Sony and Apollo make formal $26-billion joint bid for Paramount

A rainbow sculpture at Sony Pictures Entertainment lot in Culver City.
The Sony Pictures Entertainment lot in Culver City.
(Jay L. Clendenin / Los Angeles Times)
Share via

Sony Pictures Entertainment and Apollo Global Management have officially put in a bid for Paramount Global, as competition for the storied film and TV company continues to heat up.

Sony and Apollo submitted their $26-billion all-cash offer this week, according to a person familiar with the matter who was not authorized to comment.

Under the terms of the proposed deal, Sony would take a majority shareholder role in the company, with Apollo as a minority shareholder. The joint bid is a nonbinding expression of interest.


Skydance Media CEO David Ellison, son of billionaire Larry Ellison, has emerged as a strong contender to take over the iconic Paramount studios.

April 22, 2024

The companies do not see regulatory approval as a hurdle to the deal, the person said, even though it would lead to the combination of two of Hollywood’s major movie studios.

Apollo already owns a minority stake in “Dune” producer Legendary Entertainment. The deal could run up against Federal Communications Commission rules that restrict foreign ownership of broadcast TV stations, so Paramount’s CBS station group likely would have to be sold or licensed to Apollo, which already controls Atlanta-based Cox Media Group.

Culver City-based Sony Pictures is owned by Tokyo-based Sony Corp., the electronics giant behind the PlayStation video game system.

The bid comes as Paramount nears the end of a 30-day exclusive negotiating period on Friday with tech scion David Ellison’s Skydance Media, which recently sweetened its takeover offer after outcry from shareholders, who saw the original bid as dilutive to their shares.

Ellison has teamed up with investment firms RedBird Capital Partners and KKR to make a bid to acquire Paramount controlling shareholder Shari Redstone’s National Amusements holding company.

The complicated two-step proposition would involve Paramount acquiring Skydance Media and Ellison taking control of Paramount, including the storied Melrose Avenue Paramount studio lot, broadcast network CBS and various cable channels such as MTV and Comedy Central.


Skydance’s revised offer includes a cash infusion for Paramount and money earmarked for nonvoting shareholders, who have raised concerns that the prior bid would benefit the Redstone family at their expense.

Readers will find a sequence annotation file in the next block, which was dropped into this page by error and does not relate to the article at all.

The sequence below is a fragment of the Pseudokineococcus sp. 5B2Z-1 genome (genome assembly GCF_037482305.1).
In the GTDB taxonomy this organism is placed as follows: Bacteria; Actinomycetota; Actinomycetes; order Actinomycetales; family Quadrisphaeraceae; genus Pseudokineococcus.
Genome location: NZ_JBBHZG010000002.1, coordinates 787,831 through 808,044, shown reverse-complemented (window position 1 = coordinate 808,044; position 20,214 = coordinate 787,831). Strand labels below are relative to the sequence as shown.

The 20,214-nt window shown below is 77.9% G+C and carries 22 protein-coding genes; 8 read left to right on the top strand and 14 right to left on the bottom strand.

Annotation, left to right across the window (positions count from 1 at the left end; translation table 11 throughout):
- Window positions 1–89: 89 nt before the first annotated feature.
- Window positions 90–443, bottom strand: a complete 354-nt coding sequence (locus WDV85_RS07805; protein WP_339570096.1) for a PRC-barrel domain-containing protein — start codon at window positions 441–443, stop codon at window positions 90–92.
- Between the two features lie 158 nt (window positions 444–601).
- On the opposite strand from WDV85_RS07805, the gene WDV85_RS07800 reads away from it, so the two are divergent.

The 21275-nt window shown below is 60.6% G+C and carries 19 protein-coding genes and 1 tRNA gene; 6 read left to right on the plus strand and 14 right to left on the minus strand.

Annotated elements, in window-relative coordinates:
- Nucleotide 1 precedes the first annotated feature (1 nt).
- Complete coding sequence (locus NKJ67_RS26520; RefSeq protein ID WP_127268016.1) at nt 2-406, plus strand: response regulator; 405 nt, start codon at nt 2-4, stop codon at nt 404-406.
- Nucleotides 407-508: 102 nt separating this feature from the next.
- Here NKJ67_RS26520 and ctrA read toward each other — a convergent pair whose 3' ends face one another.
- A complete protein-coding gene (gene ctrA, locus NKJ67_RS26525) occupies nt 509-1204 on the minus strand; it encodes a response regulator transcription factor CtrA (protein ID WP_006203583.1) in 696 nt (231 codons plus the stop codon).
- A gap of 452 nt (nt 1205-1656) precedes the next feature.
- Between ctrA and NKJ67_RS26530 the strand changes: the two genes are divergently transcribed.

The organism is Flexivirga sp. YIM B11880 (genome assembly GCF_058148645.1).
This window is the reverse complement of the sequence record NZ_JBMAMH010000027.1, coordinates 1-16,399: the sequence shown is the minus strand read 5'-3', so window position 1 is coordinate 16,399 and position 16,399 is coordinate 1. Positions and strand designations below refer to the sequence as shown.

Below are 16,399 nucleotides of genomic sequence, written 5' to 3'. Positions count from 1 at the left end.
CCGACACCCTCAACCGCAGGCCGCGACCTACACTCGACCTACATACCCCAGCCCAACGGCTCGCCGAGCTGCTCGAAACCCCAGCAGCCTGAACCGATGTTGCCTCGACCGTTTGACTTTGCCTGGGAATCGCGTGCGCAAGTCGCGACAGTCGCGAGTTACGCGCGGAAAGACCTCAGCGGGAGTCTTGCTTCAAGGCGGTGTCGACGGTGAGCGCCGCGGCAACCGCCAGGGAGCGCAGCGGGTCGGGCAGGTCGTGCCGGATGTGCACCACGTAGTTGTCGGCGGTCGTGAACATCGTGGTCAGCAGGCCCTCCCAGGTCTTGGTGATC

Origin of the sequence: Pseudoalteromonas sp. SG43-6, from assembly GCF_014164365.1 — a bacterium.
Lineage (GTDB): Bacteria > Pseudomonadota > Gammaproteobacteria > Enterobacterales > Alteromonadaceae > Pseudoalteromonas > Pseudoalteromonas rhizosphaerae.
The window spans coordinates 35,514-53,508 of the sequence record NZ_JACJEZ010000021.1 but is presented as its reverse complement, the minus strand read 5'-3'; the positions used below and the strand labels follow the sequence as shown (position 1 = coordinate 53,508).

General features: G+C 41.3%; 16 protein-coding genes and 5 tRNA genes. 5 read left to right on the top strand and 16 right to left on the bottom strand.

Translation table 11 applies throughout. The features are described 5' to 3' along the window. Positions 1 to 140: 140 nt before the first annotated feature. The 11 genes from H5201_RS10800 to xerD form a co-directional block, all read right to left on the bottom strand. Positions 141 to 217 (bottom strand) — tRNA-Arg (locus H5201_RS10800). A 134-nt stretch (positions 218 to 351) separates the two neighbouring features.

On Monday, Paramount ousted chief executive Bob Bakish, who was known to have opposed the Skydance proposal. His opposition irked Redstone, who also had questioned some of Bakish’s business decisions, including not selling cable network Showtime, according to people familiar with the situation.

The company said three of its top entertainment executives would jointly run the firm: Paramount Pictures CEO Brian Robbins; CBS CEO George Cheeks; and Showtime/MTV Entertainment Studios chief Chris McCarthy.

Analyst Jamie Lumley at financial research firm Third Bridge described the bid as Sony and Apollo’s best attempt to make Paramount an offer it couldn’t refuse, though it could be futile at this point.

“Ultimately, this offer could be coming in after the 11th hour if the sweetener Skydance added in last weekend is enough to get a deal over the line,” Lumley wrote in a statement. “With the exit of Bob Bakish as CEO, Paramount is likely looking to finalize a deal as soon as possible as it plots a path forward for its beleaguered business.”

Shares of Paramount were up 12.5% to $13.80 around 12:30 p.m. PDT on Thursday.

Adding to the complications, Paramount also is in negotiations with Charter Communications to work out a new deal for carriage of the company’s TV channels. Paramount is heavily reliant on the fees it reaps from its TV stations, despite flagging ad revenue and increasing cord cutting. The outcome of these negotiations could factor into Paramount’s valuation in the event of a sale.